Transforming Growth Factor-β1 Inhibits Pseudoaneurysm Formation After Aortic Patch Angioplasty

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Abstract

Objective—

Pseudoaneurysms remain a significant complication after vascular procedures. We hypothesized that TGF-β (transforming growth factor-β) signaling plays a mechanistic role in the development of pseudoaneurysms.

Approach and Results—

Rat aortic pericardial patch angioplasty was associated with a high incidence (88%) of pseudoaneurysms at 30 days, with increased smad2 phosphorylation in small pseudoaneurysms but not in large pseudoaneurysms; TGF-β1 receptors were increased in small pseudoaneurysms and preserved in large pseudoaneurysms. Delivery of TGF-β1 via nanoparticles covalently bonded to the patch stimulated smad2 phosphorylation both in vitro and in vivo and significantly decreased pseudoaneurysm formation (6.7%). Inhibition of TGF-β1 signaling with SB431542 decreased smad2 phosphorylation both in vitro and in vivo and significantly induced pseudoaneurysm formation by day 7 (66.7%).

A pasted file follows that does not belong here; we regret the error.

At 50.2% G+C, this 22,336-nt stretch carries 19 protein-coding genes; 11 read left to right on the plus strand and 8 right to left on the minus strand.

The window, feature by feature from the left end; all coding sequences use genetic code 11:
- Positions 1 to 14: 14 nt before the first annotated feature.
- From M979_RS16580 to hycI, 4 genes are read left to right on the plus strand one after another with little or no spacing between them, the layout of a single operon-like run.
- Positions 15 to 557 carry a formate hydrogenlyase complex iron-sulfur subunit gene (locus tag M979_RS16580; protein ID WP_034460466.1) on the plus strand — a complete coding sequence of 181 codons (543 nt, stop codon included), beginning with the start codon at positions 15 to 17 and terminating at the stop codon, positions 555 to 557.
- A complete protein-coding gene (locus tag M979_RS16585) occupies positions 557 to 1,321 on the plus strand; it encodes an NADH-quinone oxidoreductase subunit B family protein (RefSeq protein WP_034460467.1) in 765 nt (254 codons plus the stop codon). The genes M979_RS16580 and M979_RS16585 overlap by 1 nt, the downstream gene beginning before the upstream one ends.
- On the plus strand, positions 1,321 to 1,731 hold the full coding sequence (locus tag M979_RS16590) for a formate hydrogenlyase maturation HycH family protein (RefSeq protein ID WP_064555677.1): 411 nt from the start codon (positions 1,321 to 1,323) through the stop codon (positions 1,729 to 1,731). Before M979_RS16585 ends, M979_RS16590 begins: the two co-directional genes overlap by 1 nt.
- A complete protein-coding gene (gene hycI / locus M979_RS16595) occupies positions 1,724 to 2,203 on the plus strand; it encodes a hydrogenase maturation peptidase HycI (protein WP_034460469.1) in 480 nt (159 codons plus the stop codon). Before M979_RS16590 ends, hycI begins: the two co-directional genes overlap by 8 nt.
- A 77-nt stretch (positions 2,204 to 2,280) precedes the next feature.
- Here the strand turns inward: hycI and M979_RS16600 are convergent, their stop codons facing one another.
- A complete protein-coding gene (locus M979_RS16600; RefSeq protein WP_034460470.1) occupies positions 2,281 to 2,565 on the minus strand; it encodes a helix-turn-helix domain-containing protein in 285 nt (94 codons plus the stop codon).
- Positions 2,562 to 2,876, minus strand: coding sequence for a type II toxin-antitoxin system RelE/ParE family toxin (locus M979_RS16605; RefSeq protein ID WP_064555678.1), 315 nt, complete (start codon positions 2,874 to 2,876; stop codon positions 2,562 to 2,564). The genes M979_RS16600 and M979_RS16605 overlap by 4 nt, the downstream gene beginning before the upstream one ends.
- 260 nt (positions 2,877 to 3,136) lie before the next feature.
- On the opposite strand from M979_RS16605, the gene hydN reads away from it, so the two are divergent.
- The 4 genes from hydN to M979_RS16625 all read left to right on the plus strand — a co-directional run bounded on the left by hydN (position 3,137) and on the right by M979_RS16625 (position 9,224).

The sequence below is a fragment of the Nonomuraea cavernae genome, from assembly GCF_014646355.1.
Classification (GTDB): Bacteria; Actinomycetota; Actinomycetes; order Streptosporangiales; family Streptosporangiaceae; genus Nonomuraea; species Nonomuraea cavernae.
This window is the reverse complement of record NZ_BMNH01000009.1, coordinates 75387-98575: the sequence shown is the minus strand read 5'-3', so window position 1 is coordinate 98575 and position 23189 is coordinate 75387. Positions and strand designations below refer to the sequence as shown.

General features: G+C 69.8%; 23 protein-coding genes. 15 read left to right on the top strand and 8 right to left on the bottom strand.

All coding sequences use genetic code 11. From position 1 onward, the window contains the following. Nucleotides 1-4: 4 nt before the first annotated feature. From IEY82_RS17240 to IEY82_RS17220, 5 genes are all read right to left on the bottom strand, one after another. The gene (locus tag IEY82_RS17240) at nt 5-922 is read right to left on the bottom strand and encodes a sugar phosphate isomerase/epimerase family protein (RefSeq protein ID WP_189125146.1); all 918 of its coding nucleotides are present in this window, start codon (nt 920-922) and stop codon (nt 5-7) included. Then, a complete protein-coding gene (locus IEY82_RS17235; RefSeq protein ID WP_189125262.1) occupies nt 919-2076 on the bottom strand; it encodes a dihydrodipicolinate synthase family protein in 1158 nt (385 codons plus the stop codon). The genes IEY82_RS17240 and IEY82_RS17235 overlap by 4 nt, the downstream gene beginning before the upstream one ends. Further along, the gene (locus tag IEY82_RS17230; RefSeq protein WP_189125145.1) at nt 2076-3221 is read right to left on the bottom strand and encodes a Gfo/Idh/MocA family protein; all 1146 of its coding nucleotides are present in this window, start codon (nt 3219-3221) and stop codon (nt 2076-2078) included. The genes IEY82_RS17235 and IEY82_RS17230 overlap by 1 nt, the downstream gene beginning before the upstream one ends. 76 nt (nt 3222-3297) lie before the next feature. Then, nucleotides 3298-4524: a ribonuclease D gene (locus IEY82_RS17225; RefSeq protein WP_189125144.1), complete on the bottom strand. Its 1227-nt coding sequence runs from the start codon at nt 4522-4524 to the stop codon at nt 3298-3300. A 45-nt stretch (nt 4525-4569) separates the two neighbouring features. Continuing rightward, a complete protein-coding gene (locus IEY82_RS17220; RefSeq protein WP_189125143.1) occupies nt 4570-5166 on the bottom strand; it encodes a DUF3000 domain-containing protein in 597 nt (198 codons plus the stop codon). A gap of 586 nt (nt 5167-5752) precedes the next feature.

Conclusions—

Normal healing after aortic patch angioplasty is associated with increased TGF-β1 signaling, and recruitment of smad2 signaling may limit pseudoaneurysm formation; loss of TGF-β1 signaling is associated with the formation of large pseudoaneurysms. Enhancement of TGF-β1 signaling may be a potential mechanism to limit pseudoaneurysm formation after vascular intervention.

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